The Carrying

Male form crossing zebra crossing during the night

This story was translated from Spanish by Juania Sueños. It can be read in its original form here.

Translator’s Note: This story is first and foremost about a man who has a system stacked against him, so much so that it shows in the way he walks: “He stumbled, lost his balance, as if life crushed him as he walked.” Eduardo Antonio Parra is certainly making a statement of what we already know happens to people who are imprisoned, of their struggle to “assimilate” into a brutal capitalism that ravaged everything they knew when they were free, turning their lives into a process of mere survival rather than a chance to thrive. The somber ending is commentary on police states like Mexico and America, in which people—haunted by their mistakes, banned from finding work, losing their voting rights, become ghosts in their environments, and wind up, once again, chained to their pasts.

The original Spanish version is more experimental; it took me reading the first pages twice to realize that the POVs alternated between the two main characters, as there are no paragraph breaks and the only signal of that switch are ellipses. Voice is a major alluring factor for me when searching for fiction, and “El hombre del costal,” is unquestionably a voice-heavy story. The voice of the title character was difficult to render in translation because it was filled with idioms and colloquialisms—which made it a joy to read. My dilemma as a translator laid in how much of the language’s integrity I was willing to sacrifice for the sake of characterization.

With “The Carrying”’s political context in mind, keeping the voice of this character, as opposed to leaning into language purism, was the only ethical approach. This was no longer about craft, but about allowing the character a chance that reality doesn’t. In the end, I used modern English vernacular for the sake of keeping the spirit of the man with the sack alive.

He paced around tables carrying his sack as if he were at the Plaza. He peered at the floor looking for who knows what, dodging the customers eating. They were shocked, uneasy, and silently praying for someone to do something about it, for someone to kick him out. Those who saw him up close were impressed by his expression. His eyes looked as if some dark substance spun inside his brain and occasionally revealed itself through his pupils the way clothes peek out behind the crystal window of a washing machine.

Yes, that’s what they said, his gaze changed depending on what was in front of him—he had the eyes of a gone man, I mean, the kind that ends up badly.


But nobody knows what I’m carrying. Nobody ever knew, and nobody ever will, and that’s cause you need to wear another’s skin to really see how life shits on you–people, blood, this city, these very streets, compadre; especially after the years go by. There I was thinking I wasn’t gonna notice a difference once I got back out; believing it was worth it to lock myself in for a little while so I could get to living it up with the old lady, surrounded by friends, swimming in money. I saw the chance and took it, just like that, in the dark. That was the only reason. Flipped a coin, simple. Heads or tails, evens or odds. Pitch and toss, and, compadre, tails was bin or hole, but heads, heads was bread. A girl on standby, a perpetual party, no clouds. So what if there was a delay? After a few shady years, paradise would be waiting. The minute I got out it’d all be worth it, compadre.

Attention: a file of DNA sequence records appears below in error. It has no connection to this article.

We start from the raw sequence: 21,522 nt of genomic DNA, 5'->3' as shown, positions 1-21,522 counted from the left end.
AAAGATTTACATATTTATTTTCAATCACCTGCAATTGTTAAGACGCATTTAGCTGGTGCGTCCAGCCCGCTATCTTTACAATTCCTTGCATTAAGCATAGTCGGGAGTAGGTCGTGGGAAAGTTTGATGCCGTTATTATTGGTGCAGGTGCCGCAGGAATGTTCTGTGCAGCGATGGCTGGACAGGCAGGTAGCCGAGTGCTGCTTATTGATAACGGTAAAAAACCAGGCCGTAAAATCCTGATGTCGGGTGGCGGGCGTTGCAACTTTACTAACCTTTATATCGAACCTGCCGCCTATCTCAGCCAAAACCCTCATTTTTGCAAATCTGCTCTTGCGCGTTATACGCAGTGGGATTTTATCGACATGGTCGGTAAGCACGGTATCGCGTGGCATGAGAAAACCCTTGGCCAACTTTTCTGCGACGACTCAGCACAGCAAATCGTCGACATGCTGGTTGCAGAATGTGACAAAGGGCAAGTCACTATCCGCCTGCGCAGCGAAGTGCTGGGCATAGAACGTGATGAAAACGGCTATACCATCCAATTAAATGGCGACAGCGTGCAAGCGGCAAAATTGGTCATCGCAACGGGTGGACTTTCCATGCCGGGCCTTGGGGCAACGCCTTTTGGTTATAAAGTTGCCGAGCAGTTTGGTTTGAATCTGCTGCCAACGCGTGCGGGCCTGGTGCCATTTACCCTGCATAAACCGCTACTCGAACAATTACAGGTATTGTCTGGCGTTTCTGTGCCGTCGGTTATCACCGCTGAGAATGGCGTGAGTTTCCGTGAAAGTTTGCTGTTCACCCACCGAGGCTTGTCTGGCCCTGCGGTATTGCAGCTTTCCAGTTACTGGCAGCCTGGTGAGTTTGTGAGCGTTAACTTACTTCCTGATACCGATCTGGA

He’d been coming here for a few weeks so the servers knew him well. The man with the canvas sack, that’s what they called him. They even laughed when he sat on the sidewalk across the street oblivious to the blistering sun, a sad look on his face. He’s gonna catch rabies, they’d chuckle. One time, he got caught in a downpour and he still looked as if he couldn’t feel the water. His clothes weren’t so dirty the first days he came around. They actually seemed new. He had on a khaki shirt and matching pants. No trace of scrapes on his shoes. He resembled a janitor, or an aged middle schooler in uniform. It was only after the rain that his appearance started falling apart. He looked beat up. His clothes, baggier and wrinkled. His hair in disarray, and his nails long and black. He got this sour smell that drifted all the way to the restaurant when the wind changed course. On top of all that, his gaze got more twisted each evening that passed–always staring, but never at the plates of food. He looked beyond that, as if he were following the movements of a ghost or a memory, or something the rest of us couldn’t see, a dream.


In the can, months went by, then the years, and me? Bone dry of any news from anybody, just waiting there thinking of my money buried in the empty lot. Picturing the useless junk I was gonna buy with that cash. The days went and I just sat there planning and planning. I didn’t even listen when they told me the government had changed the pesos and that that old money wasn’t worth anything. And well, think about it, putting all the faith you got into something that doesn’t exist, that’s an easy way to lose your bolts, am I wrong? It’s like spending your life praying all day long, being good, believing that after you die there’s a more bitchin’ world than the shithole you were stuck in, and you break your back trying to make it and then you die of this, wearing your Sunday’s best, and kaboom! There’s only hollow darkness. Don’t you agree it’s messed up? Well, that’s how I felt when I got out. There was nothing. No girl, no boys, not even the damned neighborhood; and if I keep going, not even the city was the same. Nothing is. I don’t even trust my own eyes sometimes.